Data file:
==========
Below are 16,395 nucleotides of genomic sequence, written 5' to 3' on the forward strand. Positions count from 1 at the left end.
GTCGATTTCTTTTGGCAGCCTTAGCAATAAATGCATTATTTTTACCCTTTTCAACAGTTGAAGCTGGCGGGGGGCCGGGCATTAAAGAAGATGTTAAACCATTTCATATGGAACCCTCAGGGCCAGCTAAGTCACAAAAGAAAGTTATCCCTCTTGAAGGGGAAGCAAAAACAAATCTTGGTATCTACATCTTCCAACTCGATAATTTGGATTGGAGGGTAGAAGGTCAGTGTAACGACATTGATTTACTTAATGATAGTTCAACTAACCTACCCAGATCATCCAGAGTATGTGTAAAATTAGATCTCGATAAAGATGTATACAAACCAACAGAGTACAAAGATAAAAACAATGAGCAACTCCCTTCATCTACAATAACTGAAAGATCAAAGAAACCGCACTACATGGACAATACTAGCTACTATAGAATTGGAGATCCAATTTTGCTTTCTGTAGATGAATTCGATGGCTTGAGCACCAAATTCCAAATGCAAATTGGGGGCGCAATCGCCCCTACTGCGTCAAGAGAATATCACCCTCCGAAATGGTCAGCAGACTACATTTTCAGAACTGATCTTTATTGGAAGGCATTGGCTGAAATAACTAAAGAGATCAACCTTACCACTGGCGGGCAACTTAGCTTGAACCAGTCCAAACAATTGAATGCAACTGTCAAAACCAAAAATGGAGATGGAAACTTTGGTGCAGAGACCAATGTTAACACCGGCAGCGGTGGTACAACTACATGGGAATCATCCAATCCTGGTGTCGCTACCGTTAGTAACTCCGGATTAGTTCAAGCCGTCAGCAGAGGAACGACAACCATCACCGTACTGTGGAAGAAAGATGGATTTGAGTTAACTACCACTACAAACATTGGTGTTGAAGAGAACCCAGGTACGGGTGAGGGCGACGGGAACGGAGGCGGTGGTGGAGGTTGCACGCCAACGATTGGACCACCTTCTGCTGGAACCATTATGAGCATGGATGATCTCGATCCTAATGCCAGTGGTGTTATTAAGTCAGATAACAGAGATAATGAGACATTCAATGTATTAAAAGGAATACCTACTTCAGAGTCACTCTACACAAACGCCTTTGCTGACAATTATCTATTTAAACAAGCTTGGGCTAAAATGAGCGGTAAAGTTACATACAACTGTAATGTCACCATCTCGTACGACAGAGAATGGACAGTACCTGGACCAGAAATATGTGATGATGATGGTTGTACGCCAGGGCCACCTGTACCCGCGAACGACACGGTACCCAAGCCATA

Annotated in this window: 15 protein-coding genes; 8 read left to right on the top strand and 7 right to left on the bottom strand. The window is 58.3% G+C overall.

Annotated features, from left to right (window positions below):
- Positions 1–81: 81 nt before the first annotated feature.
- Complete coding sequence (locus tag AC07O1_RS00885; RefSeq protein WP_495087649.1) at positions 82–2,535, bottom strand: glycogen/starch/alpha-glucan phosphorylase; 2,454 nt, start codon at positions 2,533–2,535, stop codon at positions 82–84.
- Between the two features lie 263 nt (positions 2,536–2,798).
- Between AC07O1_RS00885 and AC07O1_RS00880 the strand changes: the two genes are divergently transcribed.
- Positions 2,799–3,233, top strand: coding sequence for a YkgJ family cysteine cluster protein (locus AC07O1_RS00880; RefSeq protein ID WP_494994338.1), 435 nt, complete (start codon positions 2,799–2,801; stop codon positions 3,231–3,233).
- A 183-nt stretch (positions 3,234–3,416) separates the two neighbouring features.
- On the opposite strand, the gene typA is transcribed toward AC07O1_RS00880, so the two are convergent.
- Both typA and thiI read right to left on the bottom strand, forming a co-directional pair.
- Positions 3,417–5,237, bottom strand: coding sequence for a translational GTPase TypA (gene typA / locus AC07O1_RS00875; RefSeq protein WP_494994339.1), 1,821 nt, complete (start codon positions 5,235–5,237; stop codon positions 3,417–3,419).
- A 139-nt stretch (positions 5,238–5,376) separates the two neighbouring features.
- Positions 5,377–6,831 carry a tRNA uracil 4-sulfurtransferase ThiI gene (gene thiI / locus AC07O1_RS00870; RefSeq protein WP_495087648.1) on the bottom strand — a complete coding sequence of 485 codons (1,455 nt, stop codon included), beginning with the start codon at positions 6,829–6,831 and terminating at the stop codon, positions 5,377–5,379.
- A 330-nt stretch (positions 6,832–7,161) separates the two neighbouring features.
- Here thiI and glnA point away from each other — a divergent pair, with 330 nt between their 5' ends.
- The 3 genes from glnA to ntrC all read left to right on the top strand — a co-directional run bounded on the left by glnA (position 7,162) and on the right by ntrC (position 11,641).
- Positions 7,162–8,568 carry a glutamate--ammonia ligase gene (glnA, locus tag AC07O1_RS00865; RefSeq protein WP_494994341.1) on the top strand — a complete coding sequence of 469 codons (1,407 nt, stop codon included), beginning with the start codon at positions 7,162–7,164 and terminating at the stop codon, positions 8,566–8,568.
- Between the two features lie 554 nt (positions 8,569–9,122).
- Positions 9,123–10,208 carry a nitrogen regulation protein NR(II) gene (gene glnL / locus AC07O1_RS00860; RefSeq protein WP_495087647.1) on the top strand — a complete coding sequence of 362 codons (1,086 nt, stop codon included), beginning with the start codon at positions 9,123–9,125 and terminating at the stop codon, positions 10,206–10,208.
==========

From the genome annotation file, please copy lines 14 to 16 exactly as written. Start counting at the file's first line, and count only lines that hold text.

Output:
- A 139-nt stretch (positions 5,238–5,376) separates the two neighbouring features.
- Positions 5,377–6,831 carry a tRNA uracil 4-sulfurtransferase ThiI gene (gene thiI / locus AC07O1_RS00870; RefSeq protein WP_495087648.1) on the bottom strand — a complete coding sequence of 485 codons (1,455 nt, stop codon included), beginning with the start codon at positions 6,829–6,831 and terminating at the stop codon, positions 5,377–5,379.
- A 330-nt stretch (positions 6,832–7,161) separates the two neighbouring features.